We are witnessing today a great revolutionary crisis, a crisis where the demands of the economic order are conflicting directly with those of the political order. But the crisis is happening not in the free, non-Marxist West but in the home of Marxism- Leninism, the Soviet Union. It is the Soviet Union that runs against the tide of history by denying human freedom and human dignity to its citizens. It also is in deep economic difficulty. The rate of growth in the national product has been steadily declining since the fifties and is less than half of what it was then.

The dimensions of this failure are astounding: a country which employs one-fifth of its population in agriculture is unable to feed its own people. Were it not for the private sector, the tiny private sector tolerated in Soviet agriculture, the country might be on the brink of famine. These private plots occupy a bare 3 percent of the arable land but account for nearly one-quarter of Soviet farm output and nearly one-third of meat products and vegetables. Overcentralized, with little or no incentives, year after year the Soviet system pours its best resources into the making of instruments of destruction. The constant shrinkage of economic growth combined with the growth of military production is putting a heavy strain on the Soviet people. What we see here is a political structure that no longer corresponds to its economic base, a society where productive forced are hampered by political ones.

The decay of the Soviet experiment should come as no surprise to us. Wherever the comparisons have been made between free and closed societies -- West Germany and East Germany, Austria and Czechoslovakia, Malaysia and Vietnam -- it is the democratic countries that are prosperous and responsive to the needs of their people. And one of the simple but overwhelming facts of our time is this: of all the millions of refugees we've seen in the modern world, their flight is always away from, not toward the Communist world. Today on the NATO line, our military forces face east to prevent a possible invasion. On the other side of the line, the Soviet forces also face east to prevent their people from leaving.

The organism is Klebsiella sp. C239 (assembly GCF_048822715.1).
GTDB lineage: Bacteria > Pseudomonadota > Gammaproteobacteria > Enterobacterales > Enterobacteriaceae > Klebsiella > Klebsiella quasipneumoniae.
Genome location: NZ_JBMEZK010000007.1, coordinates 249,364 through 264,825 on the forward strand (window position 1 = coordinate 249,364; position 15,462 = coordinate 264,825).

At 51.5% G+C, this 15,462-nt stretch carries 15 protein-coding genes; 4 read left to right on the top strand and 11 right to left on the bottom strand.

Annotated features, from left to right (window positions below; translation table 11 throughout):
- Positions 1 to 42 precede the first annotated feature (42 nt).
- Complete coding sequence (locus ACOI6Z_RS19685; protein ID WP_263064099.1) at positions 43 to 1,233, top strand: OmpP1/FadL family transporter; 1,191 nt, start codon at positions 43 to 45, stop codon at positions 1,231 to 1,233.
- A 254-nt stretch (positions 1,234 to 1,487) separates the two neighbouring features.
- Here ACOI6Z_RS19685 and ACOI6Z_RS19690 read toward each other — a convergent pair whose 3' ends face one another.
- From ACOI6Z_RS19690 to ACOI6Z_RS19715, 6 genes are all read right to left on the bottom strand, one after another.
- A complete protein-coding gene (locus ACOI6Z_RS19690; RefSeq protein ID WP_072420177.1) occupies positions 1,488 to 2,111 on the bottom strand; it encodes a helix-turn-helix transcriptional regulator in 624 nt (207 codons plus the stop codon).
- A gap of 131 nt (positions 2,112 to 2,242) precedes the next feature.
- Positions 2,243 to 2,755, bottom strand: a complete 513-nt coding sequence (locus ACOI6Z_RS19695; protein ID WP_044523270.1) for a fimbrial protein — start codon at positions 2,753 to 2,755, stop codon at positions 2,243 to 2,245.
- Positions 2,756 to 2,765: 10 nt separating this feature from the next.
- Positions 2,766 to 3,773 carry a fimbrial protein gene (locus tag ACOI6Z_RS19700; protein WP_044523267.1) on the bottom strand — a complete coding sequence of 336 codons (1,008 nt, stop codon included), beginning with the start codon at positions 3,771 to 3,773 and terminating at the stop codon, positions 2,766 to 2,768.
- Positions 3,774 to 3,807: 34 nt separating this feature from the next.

The hard evidence of totalitarian rule has caused in mankind an uprising of the intellect and will. Whether it is the growth of the new schools of economics in America or England or the appearance of the so-called new philosophers in France, there is one unifying thread running through the intellectual work of these groups -- rejection of the arbitrary power of the state, the refusal to subordinate the rights of the individual to the superstate, the realization that collectivism stifles all the best human impulses....

Chairman Brezhnev repeatedly has stressed that the competition of ideas and systems must continue and that this is entirely consistent with relaxation of tensions and peace.

Well, we ask only that these systems begin by living up to their own constitutions, abiding by their own laws, and complying with the international obligations they have undertaken. We ask only for a process, a direction, a basic code of decency, not for an instant transformation.

We cannot ignore the fact that even without our encouragement there has been and will continue to be repeated explosion against repression and dictatorships. The Soviet Union itself is not immune to this reality. Any system is inherently unstable that has no peaceful means to legitimize its leaders. In such cases, the very repressiveness of the state ultimately drives people to resist it, if necessary, by force.

While we must be cautious about forcing the pace of change, we must not hesitate to declare our ultimate objectives and to take concrete actions to move toward them. We must be staunch in our conviction that freedom is not the sole prerogative of a lucky few but the inalienable and universal right of all human beings. So states the United Nations Universal Declaration of Human Rights, which, among other things, guarantees free elections.

The objective I propose is quite simple to state: to foster the infrastructure of democracy, the system of a free press, unions, political parties, universities, which allows a people to choose their own way to develop their own culture, to reconcile their own differences through peaceful means.